Cambridgeshire Villages Against HGV Traffic

10:30 Tuesday 1st February 2011
Andy Harper Show BBC Radio Cambridgeshire.

ANDY HARPER: We’ve been talking about HGVs and large farm vehicles driving through our villages this morning. This was sparked by the tractor crashing into a home in Wilburton yesterday. Residents in the village were not surprised. (TAPE)
RESIDENT: There’ve been times when I walked past my next-door neighbour’s house, and if I’d just stick my elbow out and a lorry had gone by, I’d have had my arm ripped off, because the pavement is no more than about 2ft wide at that point. (LIVE)
ANDY HARPER: Well there has been work going on behind the scenes to try to bring relief to some villages in the County. Owen McLaughlin from Earith is Secretary of the Heavy Commercial Vehicle Forum, which represents nine villages affected by heavy lorry use. Owen, good morning to you.
OWEN MCLAUGHLIN: Good morning.
ANDY HARPER: So tell us about the Forum.
OWEN MCLAUGHLIN: The Forum, as you say, is a number of villages who’ve come together to adopt a collective approach to a problem that they all basically suffer from, which is HGV traffic using inappropriate routes through Fen villages.
ANDY HARPER: And what do you do?
OWEN MCLAUGHLIN: Well, we have regular meetings, and we co-ordinate. We have a joint approach to tackling these problems, because we feel that the authorities often adopt a divide and rule approach when dealing with the villages in terms of traffic issues.
ANDY HARPER: So they go to one village and say, no you can’t have a 30mph limit because for such and such reason, and then they pick them off one by one? So you feel that uniting together gives you more clout?
ANDY HARPER: And what success have you had?
OWEN MCLAUGHLIN: Well we feel we’ve had a degree of success. We’ve certainly lobbied very hard for the County to look again at its freight transport map of the County. And the A1123 has now been downgraded from a strategic to a local route. So we think that is partly due to our efforts.
ANDY HARPER: So the 1123, which is what we’ve been talking about this morning, is the one you’re concentrating on. Do you actually live in Earith?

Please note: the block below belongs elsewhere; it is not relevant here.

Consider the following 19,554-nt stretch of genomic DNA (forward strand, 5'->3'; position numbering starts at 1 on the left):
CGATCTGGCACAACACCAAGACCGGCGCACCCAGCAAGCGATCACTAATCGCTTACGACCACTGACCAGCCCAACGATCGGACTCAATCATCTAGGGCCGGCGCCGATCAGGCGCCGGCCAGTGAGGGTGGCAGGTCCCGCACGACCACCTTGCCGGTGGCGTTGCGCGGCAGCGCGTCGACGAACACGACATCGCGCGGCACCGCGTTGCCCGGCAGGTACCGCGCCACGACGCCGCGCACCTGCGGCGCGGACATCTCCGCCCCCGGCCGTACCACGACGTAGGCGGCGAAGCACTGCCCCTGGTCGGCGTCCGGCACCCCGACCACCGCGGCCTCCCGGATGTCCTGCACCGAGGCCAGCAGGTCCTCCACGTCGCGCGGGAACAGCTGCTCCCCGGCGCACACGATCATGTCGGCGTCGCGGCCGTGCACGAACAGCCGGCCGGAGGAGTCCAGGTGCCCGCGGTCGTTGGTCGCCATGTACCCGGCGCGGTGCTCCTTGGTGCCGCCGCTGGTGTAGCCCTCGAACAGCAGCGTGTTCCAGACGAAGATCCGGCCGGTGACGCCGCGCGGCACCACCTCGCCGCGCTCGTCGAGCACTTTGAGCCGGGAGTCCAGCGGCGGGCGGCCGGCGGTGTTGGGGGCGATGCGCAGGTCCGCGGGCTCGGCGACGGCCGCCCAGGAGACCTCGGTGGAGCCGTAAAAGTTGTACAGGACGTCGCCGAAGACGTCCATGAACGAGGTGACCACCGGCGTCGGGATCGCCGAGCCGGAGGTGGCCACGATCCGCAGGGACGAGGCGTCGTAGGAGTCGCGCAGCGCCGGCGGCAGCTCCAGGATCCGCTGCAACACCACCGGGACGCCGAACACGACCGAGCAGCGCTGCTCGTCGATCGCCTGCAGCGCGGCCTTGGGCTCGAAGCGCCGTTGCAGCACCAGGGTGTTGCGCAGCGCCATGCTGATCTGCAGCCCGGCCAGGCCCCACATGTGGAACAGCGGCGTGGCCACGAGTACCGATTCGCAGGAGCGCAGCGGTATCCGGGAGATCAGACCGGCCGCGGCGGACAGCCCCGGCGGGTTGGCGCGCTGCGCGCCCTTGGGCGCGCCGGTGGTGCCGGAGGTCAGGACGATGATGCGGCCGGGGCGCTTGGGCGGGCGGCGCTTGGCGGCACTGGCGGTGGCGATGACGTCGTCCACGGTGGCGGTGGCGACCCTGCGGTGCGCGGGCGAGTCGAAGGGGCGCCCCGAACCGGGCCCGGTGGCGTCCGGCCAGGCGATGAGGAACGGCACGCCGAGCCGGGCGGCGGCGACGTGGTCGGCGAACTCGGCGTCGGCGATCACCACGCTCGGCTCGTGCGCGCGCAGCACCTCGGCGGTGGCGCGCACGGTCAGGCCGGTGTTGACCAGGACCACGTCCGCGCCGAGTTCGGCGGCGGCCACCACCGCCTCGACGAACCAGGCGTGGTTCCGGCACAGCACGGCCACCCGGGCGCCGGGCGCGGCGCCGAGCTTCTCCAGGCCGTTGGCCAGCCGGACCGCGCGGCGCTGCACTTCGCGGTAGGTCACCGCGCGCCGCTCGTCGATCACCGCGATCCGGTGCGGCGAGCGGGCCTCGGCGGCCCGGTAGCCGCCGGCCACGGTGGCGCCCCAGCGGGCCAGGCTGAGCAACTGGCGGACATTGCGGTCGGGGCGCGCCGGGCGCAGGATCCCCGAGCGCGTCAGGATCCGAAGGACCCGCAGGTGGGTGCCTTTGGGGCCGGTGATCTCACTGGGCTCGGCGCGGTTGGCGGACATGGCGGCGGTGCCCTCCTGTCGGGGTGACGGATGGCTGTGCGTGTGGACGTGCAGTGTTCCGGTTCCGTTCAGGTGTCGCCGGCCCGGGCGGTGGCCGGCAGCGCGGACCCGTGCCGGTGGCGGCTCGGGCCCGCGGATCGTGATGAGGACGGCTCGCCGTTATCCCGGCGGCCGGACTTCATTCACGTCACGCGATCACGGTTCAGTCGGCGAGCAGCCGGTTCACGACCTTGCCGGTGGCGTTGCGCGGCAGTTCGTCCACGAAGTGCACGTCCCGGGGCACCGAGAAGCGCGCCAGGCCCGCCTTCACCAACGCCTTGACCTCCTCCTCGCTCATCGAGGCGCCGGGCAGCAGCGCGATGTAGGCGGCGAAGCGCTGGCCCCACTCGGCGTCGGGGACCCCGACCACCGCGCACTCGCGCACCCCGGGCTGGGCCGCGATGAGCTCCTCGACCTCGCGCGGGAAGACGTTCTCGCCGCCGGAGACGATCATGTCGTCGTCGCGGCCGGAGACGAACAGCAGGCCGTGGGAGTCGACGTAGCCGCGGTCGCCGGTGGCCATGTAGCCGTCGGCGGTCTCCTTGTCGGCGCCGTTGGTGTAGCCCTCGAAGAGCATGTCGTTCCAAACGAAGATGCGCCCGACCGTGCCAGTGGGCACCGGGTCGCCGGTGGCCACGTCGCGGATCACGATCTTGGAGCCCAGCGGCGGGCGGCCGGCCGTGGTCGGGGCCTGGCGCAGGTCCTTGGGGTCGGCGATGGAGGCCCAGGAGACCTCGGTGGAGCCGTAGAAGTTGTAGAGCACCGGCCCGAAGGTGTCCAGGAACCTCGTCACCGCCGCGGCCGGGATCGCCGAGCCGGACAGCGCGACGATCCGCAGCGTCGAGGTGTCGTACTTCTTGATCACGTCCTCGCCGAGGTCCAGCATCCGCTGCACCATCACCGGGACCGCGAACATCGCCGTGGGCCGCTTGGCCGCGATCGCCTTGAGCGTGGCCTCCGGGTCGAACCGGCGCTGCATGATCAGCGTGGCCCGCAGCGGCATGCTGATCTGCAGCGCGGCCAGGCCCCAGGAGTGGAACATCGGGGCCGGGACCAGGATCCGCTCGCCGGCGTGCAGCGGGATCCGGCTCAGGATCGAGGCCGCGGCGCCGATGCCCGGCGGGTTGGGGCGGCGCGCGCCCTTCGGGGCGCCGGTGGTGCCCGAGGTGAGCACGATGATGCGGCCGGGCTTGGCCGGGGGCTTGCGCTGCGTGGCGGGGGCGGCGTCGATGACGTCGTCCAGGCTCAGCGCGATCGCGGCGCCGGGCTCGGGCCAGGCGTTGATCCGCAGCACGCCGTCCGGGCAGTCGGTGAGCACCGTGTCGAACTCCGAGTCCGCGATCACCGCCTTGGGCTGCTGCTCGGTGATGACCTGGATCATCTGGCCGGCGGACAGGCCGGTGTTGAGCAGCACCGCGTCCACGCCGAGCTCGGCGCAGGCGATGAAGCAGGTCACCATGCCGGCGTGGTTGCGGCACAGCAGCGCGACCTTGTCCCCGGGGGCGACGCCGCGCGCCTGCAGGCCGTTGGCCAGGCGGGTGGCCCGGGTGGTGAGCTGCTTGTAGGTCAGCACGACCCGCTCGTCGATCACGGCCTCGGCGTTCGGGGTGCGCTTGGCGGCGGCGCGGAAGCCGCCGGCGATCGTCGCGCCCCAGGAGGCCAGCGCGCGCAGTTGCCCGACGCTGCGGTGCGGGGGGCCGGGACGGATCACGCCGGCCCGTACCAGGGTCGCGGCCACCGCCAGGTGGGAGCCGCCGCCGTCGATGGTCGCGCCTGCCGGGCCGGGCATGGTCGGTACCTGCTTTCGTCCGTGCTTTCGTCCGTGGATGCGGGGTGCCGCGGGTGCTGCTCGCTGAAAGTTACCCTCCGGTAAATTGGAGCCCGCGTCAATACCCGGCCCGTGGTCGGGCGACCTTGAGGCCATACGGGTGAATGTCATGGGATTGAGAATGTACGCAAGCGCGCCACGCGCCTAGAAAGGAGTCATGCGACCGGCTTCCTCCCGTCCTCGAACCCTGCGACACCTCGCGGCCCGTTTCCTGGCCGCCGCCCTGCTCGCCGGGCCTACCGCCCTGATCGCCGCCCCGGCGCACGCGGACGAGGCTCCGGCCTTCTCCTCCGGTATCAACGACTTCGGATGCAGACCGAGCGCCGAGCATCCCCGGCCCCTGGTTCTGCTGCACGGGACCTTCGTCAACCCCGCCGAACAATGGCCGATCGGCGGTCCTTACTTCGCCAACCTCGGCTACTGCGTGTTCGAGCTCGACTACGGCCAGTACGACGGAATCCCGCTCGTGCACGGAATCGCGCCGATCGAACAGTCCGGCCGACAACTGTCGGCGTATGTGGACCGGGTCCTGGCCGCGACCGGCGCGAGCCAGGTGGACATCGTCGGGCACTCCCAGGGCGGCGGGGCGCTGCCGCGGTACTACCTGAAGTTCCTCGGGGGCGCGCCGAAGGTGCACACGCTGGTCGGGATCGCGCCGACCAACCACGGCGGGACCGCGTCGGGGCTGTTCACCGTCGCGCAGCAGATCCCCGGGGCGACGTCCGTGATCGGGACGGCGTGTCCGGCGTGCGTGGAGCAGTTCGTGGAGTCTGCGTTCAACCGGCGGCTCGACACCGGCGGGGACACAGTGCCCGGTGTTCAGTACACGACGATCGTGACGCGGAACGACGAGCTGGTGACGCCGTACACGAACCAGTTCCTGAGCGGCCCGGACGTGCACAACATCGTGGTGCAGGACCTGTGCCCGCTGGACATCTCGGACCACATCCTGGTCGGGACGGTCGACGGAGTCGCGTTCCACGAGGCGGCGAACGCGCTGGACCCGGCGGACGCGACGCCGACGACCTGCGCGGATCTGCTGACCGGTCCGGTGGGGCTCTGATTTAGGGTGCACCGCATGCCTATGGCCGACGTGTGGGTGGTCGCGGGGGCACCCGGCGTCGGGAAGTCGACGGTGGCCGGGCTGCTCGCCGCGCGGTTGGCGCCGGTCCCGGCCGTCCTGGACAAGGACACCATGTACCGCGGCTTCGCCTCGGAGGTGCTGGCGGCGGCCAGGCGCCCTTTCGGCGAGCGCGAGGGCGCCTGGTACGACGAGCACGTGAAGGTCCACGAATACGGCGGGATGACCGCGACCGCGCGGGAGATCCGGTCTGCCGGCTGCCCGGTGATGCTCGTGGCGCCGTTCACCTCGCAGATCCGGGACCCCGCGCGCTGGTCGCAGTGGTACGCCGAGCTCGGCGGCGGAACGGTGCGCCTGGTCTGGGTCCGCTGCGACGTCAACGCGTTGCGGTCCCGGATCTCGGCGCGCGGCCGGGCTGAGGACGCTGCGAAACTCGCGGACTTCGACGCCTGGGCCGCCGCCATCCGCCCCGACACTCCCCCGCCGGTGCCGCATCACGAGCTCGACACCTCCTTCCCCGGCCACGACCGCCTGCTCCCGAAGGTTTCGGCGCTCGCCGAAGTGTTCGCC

OWEN MCLAUGHLIN: I do. On the High Street, yes.
ANDY HARPER: And there’s a problem there?
OWEN MCLAUGHLIN: There’s a severe problem in Earith, very similar to Wilburton. A very narrow road, buildings right up to the road edge, and it makes it very dangerous to walk along the road. And there’s a lot of environmental disturbance. Can I just add, something else we’re currently doing is we’re arranging environmental testing in five villages, including Earith and Wilburton, which is going to monitor HGV traffic for noise, vibrartion and pollutants. And this will give us evidence in our dealings with the authorities.
ANDY HARPER: Because that was the point I made to Stephen, our caller from Wilburton earlier on today, that alright, accidents like yesterday are thankfully fairly rare, but damage must be being done to these old properties that are on the side of the road on a daily basis.
OWEN MCLAUGHLIN: Absolutely. Yes. The vibrartion is severe. We get water splashed on the houses, which erodes the brickwork. Road surfaces are very badly damaged, as are bridges and verges.
ANDY HARPER: What do you want to happen ultimately? In the Utopian world which we will never achieve, what would you want? A speed limit, or a by-pass for all these villages?
OWEN MCLAUGHLIN: Well, I think by-pass is the ultimate objective, but being realistic, there are other things that can be done to mitigate the problem in the short-term. And they include speed limits, and they include traffic restraining orders, so that heavy traffic is forbidden to use certain routes, perhaps at certain times.
ANDY HARPER: When you go to the authorities, with the problems and indeed suggestions and possible remedies, what sort of response do you get?
OWEN MCLAUGHLIN: The usual response is we haven’t got any money.
ANDY HARPER: Yes. Yes. I suppose that’s it. But then somebody said, how much does it cost to put up a sign or two.
OWEN MCLAUGHLIN:Well exactly. And our approach is, with the environmental testing for example, it’s to show what damage is being done, not just to the physical infrastructure, but to people’s lives. There are people who can’t sleep, because they’re being woken up. People who are in fear for their children’s lives, even going to the village shop. How do you cost these things?
ANDY HARPER: Indeed. Because there’s the point we were making earlier, that we want children to go outside, and play outside, be outside more, but most parents are too frightened to let them out, even in rural areas.
ANDY HARPER: Well it’s been good to talk to you Owen. Keep us in touch, and if any further developments happen, we’d like to hear from you.
ANDY HARPER: Thank you very much. Cheers. That’s Owen McLaughlin, from Earith, who is Secretary of the Heavy Commercial Vehicle Forum, a group of communities trying to do something about it.


Earith Parish Council